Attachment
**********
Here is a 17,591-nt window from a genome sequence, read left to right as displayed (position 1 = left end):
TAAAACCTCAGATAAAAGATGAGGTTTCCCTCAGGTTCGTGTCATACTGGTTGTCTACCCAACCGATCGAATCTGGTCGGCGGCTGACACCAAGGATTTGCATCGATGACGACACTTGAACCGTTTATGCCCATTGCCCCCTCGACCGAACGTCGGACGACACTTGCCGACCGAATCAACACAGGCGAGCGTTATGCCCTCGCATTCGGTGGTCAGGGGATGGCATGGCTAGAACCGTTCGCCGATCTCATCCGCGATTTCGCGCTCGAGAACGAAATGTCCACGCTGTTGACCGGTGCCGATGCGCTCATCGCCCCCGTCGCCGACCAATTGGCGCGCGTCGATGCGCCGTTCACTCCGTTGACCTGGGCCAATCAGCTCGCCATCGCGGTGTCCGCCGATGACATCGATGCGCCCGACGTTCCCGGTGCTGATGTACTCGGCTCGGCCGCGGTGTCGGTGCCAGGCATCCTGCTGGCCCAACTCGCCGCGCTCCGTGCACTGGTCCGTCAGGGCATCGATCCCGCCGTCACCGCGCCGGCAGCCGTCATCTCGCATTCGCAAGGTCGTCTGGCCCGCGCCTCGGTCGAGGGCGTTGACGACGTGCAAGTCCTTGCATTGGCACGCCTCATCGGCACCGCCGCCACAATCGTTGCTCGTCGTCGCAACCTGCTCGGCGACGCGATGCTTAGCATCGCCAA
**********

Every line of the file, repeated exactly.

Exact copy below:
Here is a 17,591-nt window from a genome sequence, read left to right as displayed (position 1 = left end):
TAAAACCTCAGATAAAAGATGAGGTTTCCCTCAGGTTCGTGTCATACTGGTTGTCTACCCAACCGATCGAATCTGGTCGGCGGCTGACACCAAGGATTTGCATCGATGACGACACTTGAACCGTTTATGCCCATTGCCCCCTCGACCGAACGTCGGACGACACTTGCCGACCGAATCAACACAGGCGAGCGTTATGCCCTCGCATTCGGTGGTCAGGGGATGGCATGGCTAGAACCGTTCGCCGATCTCATCCGCGATTTCGCGCTCGAGAACGAAATGTCCACGCTGTTGACCGGTGCCGATGCGCTCATCGCCCCCGTCGCCGACCAATTGGCGCGCGTCGATGCGCCGTTCACTCCGTTGACCTGGGCCAATCAGCTCGCCATCGCGGTGTCCGCCGATGACATCGATGCGCCCGACGTTCCCGGTGCTGATGTACTCGGCTCGGCCGCGGTGTCGGTGCCAGGCATCCTGCTGGCCCAACTCGCCGCGCTCCGTGCACTGGTCCGTCAGGGCATCGATCCCGCCGTCACCGCGCCGGCAGCCGTCATCTCGCATTCGCAAGGTCGTCTGGCCCGCGCCTCGGTCGAGGGCGTTGACGACGTGCAAGTCCTTGCATTGGCACGCCTCATCGGCACCGCCGCCACAATCGTTGCTCGTCGTCGCAACCTGCTCGGCGACGCGATGCTTAGCATCGCCAA